As noted earlier we informally assessed all of the studies included in this evaluation in terms of their length of follow-up, sample size, risk of bias, degree of reproducibility of components of the interventions, generalisability and overall effect size (see Appendix 8). Speculatively, the weight loss interventions evaluated by the Stevens and colleagues70,74 studies may offer a useful model for long-term weight management. In particular the Stevens and colleagues70 TOHP-II study, which has a large sample size, reported a statistically significant effect on weight loss at least 24 months after the active intervention, and the intervention appears to be reproducible. In terms of overall methodological rigour, the study was judged to have a generally low risk of bias. It is unclear whether the study was statistically powered to detect an effect of weight change (because the study was powered for reduction in BP); however, the large sample size provides no reason to suspect that the weight change outcome would not have been adequately powered. Its generalisability to the UK is uncertain. Although this study, based on the Trials of Hypertension, had some shortcomings it appears on balance to be best placed among those included in this systematic review to provide a model for further exploration and testing with overweight populations in the UK.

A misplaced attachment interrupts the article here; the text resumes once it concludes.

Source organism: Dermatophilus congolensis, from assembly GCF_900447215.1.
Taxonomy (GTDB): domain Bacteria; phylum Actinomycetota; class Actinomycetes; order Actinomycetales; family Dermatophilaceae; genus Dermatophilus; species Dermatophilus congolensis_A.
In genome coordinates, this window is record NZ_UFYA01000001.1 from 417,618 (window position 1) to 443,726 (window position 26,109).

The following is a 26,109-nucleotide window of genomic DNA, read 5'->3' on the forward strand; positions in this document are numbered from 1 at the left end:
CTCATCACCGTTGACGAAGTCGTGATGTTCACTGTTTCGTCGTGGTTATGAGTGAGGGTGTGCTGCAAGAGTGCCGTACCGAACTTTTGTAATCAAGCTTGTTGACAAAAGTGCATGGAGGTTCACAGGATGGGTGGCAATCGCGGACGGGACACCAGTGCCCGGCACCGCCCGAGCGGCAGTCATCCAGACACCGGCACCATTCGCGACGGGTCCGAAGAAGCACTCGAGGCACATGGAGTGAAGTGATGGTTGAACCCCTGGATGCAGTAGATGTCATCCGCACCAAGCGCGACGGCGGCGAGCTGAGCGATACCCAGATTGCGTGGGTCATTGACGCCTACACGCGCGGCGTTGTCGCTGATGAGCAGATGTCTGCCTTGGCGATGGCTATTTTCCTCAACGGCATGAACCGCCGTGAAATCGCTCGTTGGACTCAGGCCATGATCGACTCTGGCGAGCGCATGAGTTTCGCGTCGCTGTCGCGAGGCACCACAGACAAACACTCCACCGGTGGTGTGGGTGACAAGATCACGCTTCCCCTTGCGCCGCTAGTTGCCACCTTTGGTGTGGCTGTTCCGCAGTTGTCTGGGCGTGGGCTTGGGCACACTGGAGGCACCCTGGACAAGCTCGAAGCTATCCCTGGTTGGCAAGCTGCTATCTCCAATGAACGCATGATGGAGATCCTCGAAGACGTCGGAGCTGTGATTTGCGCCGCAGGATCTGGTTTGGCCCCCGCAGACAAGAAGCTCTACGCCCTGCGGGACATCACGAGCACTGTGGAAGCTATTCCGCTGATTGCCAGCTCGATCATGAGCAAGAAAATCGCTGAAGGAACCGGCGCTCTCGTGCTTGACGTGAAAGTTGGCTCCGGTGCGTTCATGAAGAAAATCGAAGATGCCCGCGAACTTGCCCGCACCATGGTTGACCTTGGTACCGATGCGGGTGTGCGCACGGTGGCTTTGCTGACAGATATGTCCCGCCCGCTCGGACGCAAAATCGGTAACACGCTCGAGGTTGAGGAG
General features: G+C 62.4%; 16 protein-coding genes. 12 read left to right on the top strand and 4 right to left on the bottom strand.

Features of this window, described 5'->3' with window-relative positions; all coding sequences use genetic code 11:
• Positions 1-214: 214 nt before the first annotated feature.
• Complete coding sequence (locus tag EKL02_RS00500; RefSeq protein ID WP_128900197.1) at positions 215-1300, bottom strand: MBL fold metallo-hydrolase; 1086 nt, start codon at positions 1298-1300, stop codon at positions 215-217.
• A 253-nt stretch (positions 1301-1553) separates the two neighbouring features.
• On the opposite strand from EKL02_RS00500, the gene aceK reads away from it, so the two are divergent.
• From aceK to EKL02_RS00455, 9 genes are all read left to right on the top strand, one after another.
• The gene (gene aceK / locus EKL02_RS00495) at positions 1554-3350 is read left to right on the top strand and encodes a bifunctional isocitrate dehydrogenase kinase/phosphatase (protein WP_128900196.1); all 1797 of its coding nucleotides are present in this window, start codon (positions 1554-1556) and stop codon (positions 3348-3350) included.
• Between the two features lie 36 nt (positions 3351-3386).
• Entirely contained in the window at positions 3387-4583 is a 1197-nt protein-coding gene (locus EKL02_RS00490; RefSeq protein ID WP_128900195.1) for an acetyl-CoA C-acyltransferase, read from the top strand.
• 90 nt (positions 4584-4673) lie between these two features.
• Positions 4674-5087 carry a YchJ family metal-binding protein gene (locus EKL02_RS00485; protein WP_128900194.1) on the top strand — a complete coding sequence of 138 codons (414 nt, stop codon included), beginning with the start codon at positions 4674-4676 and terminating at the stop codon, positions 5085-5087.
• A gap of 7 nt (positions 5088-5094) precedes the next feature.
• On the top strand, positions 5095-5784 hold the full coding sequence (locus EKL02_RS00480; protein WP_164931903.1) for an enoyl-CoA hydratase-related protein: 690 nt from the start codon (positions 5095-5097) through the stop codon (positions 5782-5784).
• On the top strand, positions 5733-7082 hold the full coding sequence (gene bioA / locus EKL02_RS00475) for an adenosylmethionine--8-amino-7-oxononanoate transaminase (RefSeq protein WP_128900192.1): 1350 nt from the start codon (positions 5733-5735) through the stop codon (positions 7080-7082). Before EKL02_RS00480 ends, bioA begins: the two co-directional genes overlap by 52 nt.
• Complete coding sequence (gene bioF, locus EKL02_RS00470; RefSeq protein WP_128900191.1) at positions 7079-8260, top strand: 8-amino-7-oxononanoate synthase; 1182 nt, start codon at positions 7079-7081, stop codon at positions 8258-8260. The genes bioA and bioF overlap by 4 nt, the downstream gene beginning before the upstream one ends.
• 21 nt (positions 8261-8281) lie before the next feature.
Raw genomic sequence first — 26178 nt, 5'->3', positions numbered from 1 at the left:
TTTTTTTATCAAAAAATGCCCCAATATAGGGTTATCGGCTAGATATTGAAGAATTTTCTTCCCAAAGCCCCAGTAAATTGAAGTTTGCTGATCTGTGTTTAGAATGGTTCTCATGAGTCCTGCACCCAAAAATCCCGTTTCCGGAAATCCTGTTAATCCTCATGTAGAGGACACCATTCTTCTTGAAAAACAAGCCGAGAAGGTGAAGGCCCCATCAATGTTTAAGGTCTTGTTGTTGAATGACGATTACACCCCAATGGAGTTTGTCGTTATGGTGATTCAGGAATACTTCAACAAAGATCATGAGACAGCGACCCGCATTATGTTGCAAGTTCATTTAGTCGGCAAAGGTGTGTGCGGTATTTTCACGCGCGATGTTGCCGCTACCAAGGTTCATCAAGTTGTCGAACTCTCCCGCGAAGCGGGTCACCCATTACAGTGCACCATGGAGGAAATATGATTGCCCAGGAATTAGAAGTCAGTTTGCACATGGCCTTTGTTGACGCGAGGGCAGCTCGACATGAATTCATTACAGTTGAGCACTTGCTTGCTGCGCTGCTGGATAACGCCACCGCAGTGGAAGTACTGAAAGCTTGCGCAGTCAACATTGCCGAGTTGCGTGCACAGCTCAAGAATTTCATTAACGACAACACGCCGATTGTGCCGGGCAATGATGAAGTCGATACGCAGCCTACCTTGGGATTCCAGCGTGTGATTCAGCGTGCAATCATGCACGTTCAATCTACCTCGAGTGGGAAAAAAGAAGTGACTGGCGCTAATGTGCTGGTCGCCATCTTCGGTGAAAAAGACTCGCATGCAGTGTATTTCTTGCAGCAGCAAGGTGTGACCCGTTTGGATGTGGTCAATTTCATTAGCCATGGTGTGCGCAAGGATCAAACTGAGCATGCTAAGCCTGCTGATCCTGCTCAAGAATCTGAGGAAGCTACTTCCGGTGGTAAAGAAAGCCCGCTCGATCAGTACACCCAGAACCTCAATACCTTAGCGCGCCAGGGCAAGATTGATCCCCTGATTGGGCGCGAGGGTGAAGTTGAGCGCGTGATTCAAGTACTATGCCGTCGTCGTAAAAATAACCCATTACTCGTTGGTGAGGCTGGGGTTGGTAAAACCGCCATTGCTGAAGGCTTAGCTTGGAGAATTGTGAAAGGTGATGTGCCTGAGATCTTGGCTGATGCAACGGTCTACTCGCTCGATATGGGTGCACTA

This study had two main phases: an intensive phase (14 weeks) and a maintenance phase (16–18 months), with some maintenance continuing until follow-up at 36 months. The participants' goals were to lose at least 4.5 kg during the first 6 months of the intervention and to maintain that weight loss for the remainder of the trial (participants did regain weight over time but their weight at 36 months remained just lower than at baseline). Key features of the intervention were a calorie-controlled diet with a focus on decreasing consumption of excess fat, sugar and alcohol, a gradual increase in walking, monitoring through self-report (diaries) and at group sessions, and a relatively simple behavioural therapy intervention. This comprised goal-setting or action plans, relapse prevention, self-monitoring and social support. These components appear consistent with recent NICE obesity guideline advice. The extended support and relatively straightforward goals for diet and exercise may be contributing factors to the weight change results shown in the intervention group compared with the usual-care control group but we are unable to test this. However, the resource requirements to deliver an intervention such as this are unclear at the present time as few details were reported in the study publication.